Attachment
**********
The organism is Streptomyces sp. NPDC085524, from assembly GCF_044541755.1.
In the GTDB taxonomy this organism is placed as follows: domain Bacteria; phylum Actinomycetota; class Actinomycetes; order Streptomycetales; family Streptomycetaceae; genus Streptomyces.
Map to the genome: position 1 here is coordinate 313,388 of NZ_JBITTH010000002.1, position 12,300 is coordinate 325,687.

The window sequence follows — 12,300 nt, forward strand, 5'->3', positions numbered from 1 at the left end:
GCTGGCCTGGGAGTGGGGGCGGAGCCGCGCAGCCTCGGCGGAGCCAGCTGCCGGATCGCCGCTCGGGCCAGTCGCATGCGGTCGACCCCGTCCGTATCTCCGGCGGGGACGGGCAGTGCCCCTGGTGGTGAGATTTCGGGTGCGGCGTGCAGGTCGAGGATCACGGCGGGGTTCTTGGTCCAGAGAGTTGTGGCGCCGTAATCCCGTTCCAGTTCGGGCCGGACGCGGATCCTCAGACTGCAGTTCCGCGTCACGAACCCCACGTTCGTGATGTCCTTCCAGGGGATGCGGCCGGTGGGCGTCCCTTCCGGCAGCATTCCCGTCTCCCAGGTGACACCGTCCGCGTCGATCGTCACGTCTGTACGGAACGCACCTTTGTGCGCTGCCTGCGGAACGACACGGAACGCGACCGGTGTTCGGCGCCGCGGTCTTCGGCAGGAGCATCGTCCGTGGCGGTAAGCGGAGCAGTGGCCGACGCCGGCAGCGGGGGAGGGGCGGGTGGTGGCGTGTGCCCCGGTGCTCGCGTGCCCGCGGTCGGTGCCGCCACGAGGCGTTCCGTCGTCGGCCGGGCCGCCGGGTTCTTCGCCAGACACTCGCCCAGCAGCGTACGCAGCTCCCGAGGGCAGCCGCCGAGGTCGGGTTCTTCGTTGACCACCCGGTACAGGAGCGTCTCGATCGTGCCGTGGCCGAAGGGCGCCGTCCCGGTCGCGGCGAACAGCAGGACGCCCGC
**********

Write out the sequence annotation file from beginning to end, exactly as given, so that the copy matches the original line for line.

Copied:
The organism is Streptomyces sp. NPDC085524, from assembly GCF_044541755.1.
In the GTDB taxonomy this organism is placed as follows: domain Bacteria; phylum Actinomycetota; class Actinomycetes; order Streptomycetales; family Streptomycetaceae; genus Streptomyces.
Map to the genome: position 1 here is coordinate 313,388 of NZ_JBITTH010000002.1, position 12,300 is coordinate 325,687.

The window sequence follows — 12,300 nt, forward strand, 5'->3', positions numbered from 1 at the left end:
GCTGGCCTGGGAGTGGGGGCGGAGCCGCGCAGCCTCGGCGGAGCCAGCTGCCGGATCGCCGCTCGGGCCAGTCGCATGCGGTCGACCCCGTCCGTATCTCCGGCGGGGACGGGCAGTGCCCCTGGTGGTGAGATTTCGGGTGCGGCGTGCAGGTCGAGGATCACGGCGGGGTTCTTGGTCCAGAGAGTTGTGGCGCCGTAATCCCGTTCCAGTTCGGGCCGGACGCGGATCCTCAGACTGCAGTTCCGCGTCACGAACCCCACGTTCGTGATGTCCTTCCAGGGGATGCGGCCGGTGGGCGTCCCTTCCGGCAGCATTCCCGTCTCCCAGGTGACACCGTCCGCGTCGATCGTCACGTCTGTACGGAACGCACCTTTGTGCGCTGCCTGCGGAACGACACGGAACGCGACCGGTGTTCGGCGCCGCGGTCTTCGGCAGGAGCATCGTCCGTGGCGGTAAGCGGAGCAGTGGCCGACGCCGGCAGCGGGGGAGGGGCGGGTGGTGGCGTGTGCCCCGGTGCTCGCGTGCCCGCGGTCGGTGCCGCCACGAGGCGTTCCGTCGTCGGCCGGGCCGCCGGGTTCTTCGCCAGACACTCGCCCAGCAGCGTACGCAGCTCCCGAGGGCAGCCGCCGAGGTCGGGTTCTTCGTTGACCACCCGGTACAGGAGCGTCTCGATCGTGCCGTGGCCGAAGGGCGCCGTCCCGGTCGCGGCGAACAGCAGGACGCCCGC